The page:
In Federalist 21, Hamilton covers three topics. The government under the Articles of Confederation was incapable of enforcing its own laws, neither could it offer any protection to States against usurpation of local power by malignant factions. Finally, advocates of a VAT tax might have a look at this Federalist essay. Hamilton argues that the only way for the Federal government to function is to give it the right to collect taxes directly from the people, largely (but not exclusively) in the form of consumption taxes. It is interesting to note that he does not preclude the collection of property taxes.
HAVING in the three last numbers taken a summary review of the principal circumstances and events which have depicted the genius and fate of other confederate governments, I shall now proceed in the enumeration of the most important of those defects which have hitherto disappointed our hopes from the system established among ourselves. To form a safe and satisfactory judgment of the proper remedy, it is absolutely necessary that we should be well acquainted with the extent and malignity of the disease.
In the last three essays, we have summarized the main aspects and subsequent fate of other confederate governments. In this paper I will now enumerate the biggest faults of our own confederation. In order to cure the disease, we must be sure of our diagnosis in extent and degree.
The next most palpable defect of the subsisting Confederation, is the total want of a SANCTION to its laws. The United States, as now composed, have no powers to exact obedience, or punish disobedience to their resolutions, either by pecuniary mulcts, by a suspension or divestiture of privileges, or by any other constitutional mode. There is no express delegation of authority to them to use force against delinquent members; and if such a right should be ascribed to the federal head, as resulting from the nature of the social compact between the States, it must be by inference and construction, in the face of that part of the second article, by which it is declared, “that each State shall retain every power, jurisdiction, and right, not expressly delegated to the United States in Congress assembled.” There is, doubtless, a striking absurdity in supposing that a right of this kind does not exist, but we are reduced to the dilemma either of embracing that supposition, preposterous as it may seem, or of contravening or explaining away a provision, which has been of late a repeated theme of the eulogies of those who oppose the new Constitution; and the want of which, in that plan, has been the subject of much plausible animadversion, and severe criticism. If we are unwilling to impair the force of this applauded provision, we shall be obliged to conclude, that the United States afford the extraordinary spectacle of a government destitute even of the shadow of constitutional power to enforce the execution of its own laws. It will appear, from the specimens which have been cited, that the American Confederacy, in this particular, stands discriminated from every other institution of a similar kind, and exhibits a new and unexampled phenomenon in the political world.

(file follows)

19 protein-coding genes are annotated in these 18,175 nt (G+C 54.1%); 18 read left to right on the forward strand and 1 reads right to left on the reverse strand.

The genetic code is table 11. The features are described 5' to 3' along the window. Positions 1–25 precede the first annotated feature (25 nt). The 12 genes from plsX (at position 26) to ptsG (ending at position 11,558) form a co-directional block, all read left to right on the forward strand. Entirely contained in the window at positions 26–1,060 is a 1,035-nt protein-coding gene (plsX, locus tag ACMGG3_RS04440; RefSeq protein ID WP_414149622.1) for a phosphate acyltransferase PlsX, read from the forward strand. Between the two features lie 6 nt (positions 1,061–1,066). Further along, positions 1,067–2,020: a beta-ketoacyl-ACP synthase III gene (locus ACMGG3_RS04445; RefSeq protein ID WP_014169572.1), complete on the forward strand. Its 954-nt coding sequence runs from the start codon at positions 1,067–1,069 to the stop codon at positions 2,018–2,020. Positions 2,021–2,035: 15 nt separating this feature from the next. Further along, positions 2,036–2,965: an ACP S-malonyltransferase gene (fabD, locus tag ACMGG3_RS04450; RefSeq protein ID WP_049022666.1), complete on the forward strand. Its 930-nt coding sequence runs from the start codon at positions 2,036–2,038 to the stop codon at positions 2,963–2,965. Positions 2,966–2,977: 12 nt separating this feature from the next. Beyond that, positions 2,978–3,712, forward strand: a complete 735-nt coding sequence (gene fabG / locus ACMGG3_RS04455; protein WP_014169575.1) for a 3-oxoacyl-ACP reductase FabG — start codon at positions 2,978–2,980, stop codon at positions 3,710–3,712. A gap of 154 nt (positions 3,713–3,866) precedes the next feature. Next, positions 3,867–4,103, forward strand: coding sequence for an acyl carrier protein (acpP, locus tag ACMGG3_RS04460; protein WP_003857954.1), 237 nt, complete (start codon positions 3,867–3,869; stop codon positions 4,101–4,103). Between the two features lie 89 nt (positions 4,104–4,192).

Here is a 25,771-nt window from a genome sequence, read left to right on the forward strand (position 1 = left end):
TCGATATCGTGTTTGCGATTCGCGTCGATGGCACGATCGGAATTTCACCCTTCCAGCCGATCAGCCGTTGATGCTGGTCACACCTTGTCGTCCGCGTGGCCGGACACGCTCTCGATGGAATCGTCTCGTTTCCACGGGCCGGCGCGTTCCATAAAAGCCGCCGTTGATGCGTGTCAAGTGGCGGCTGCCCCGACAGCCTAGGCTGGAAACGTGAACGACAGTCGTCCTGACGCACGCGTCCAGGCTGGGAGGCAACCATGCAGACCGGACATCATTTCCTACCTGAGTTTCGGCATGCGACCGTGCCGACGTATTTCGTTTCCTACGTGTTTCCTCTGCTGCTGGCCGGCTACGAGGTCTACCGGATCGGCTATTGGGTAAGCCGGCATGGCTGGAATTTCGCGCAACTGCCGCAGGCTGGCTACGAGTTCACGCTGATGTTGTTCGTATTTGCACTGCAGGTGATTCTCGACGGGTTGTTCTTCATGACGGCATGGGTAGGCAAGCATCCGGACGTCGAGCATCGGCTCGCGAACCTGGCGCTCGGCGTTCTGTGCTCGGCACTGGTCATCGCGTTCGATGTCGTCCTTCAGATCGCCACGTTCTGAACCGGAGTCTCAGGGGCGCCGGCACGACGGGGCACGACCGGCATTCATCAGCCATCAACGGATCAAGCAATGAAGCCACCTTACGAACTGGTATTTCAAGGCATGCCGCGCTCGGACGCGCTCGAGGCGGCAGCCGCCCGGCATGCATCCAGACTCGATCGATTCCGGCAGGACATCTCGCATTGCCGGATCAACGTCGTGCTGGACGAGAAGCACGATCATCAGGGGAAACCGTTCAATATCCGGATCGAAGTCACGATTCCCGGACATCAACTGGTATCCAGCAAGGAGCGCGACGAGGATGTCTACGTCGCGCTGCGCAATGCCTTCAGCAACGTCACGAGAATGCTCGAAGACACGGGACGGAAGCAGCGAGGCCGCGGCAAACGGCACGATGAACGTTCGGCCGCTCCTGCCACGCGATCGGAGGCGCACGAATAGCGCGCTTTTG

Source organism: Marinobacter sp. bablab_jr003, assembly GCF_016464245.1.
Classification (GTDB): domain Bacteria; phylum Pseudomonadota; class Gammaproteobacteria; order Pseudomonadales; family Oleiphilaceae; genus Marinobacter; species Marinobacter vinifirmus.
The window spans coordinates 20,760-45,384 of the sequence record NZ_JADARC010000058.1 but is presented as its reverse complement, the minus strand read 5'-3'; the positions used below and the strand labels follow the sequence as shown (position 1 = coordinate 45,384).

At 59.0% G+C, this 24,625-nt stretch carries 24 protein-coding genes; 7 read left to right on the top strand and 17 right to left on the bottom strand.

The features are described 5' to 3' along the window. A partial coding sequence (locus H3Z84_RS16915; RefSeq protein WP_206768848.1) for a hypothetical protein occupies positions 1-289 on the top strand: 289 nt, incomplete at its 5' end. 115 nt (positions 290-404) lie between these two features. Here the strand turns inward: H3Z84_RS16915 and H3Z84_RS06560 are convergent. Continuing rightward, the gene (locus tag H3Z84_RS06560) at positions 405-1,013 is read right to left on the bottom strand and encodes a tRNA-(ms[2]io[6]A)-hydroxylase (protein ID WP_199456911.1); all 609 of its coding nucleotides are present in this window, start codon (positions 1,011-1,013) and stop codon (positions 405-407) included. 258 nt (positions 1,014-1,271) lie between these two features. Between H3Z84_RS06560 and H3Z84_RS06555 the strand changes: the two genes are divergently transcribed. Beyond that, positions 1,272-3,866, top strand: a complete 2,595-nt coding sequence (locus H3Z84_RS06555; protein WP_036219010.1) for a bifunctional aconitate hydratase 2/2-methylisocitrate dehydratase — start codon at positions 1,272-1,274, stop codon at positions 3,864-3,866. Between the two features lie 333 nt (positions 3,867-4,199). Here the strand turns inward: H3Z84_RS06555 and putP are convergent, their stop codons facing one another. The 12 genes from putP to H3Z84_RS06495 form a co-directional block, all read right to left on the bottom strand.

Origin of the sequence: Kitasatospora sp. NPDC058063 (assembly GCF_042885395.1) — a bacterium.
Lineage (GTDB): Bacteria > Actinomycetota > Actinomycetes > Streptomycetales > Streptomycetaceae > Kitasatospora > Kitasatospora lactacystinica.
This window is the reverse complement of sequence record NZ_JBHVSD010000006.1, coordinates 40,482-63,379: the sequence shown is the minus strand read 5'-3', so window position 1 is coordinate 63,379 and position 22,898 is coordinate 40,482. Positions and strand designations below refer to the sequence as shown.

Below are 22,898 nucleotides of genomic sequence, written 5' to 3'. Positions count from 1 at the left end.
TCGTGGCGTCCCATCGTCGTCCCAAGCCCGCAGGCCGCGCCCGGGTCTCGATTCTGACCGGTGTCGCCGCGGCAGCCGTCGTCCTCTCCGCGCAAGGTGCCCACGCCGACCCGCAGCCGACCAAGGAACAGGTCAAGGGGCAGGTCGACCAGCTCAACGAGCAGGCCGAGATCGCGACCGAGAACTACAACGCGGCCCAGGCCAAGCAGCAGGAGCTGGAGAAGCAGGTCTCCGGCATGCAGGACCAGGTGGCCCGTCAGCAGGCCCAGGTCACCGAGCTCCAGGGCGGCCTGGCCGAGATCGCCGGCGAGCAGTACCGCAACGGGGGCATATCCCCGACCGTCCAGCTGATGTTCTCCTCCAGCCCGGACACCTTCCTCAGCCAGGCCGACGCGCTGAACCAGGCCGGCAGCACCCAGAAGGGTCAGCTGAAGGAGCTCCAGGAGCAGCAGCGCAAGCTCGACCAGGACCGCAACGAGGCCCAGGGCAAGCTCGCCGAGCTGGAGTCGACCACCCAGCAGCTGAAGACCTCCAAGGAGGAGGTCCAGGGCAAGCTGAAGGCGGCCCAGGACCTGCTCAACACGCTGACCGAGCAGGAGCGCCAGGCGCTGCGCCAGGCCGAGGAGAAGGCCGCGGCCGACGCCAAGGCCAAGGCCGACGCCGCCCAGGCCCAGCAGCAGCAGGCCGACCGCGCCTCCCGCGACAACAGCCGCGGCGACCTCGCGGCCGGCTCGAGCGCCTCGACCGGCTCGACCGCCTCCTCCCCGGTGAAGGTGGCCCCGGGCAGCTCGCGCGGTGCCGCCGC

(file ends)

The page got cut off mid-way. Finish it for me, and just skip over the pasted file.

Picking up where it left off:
The biggest defect of our current confederation is its complete inability to enforce its laws. The United States as an entity in its current configuration, have no power to enforce obedience, or punish disobedience to their resolutions. They cannot fine, suspend or reduce privileges, or do anything else under the existing constitution to maintain authority. There is nothing specified in the Constitution allowing the States to use force against members that don’t pay. Furthermore, if such a right were to be inferred for the federal head of government, in as much as there is a compact between the States, it would necessarily be a weak presumption. This is because the second article states unequivocally, “that each State shall retain every power, jurisdiction, and right, not expressly delegated to the United States in Congress assembled.” It seems preposterous that this power is not granted to the federal head. Nevertheless, we are stuck in the position of having to either accept that it not does exist, or of figuring out some way to legally work around the provision. This is extremely ironic because it is the want of this very provision in the new Constitution, which its critics continually harp upon. Yet if we cannot ameliorate the effects of this provision, we will have to resign ourselves to the extraordinary status of a country which lacks the power to enforce its own laws. In this aspect, the American Confederacy is unique from every other institution of its kind within the political world.
The want of a mutual guaranty of the State governments is another capital imperfection in the federal plan. There is nothing of this kind declared in the articles that compose it; and to imply a tacit guaranty from considerations of utility, would be a still more flagrant departure from the clause which has been mentioned, than to imply a tacit power of coercion from the like considerations. The want of a guaranty, though it might in its consequences endanger the Union, does not so immediately attack its existence as the want of a constitutional sanction to its laws.
Another major problem with the existing federal plan is the lack of a mutual guaranty of the State governments. The Articles of Confederation don’t stipulate any provision by which the states may come to one another’s aid. To infer that such guarantees exist is even more ridiculous than inferring the power of coercion discussed above. Although the lack of any such provision of guaranty is a major defect, and could result in danger to the union, its absence is not as dire that of a constitutional ability to enforce its laws.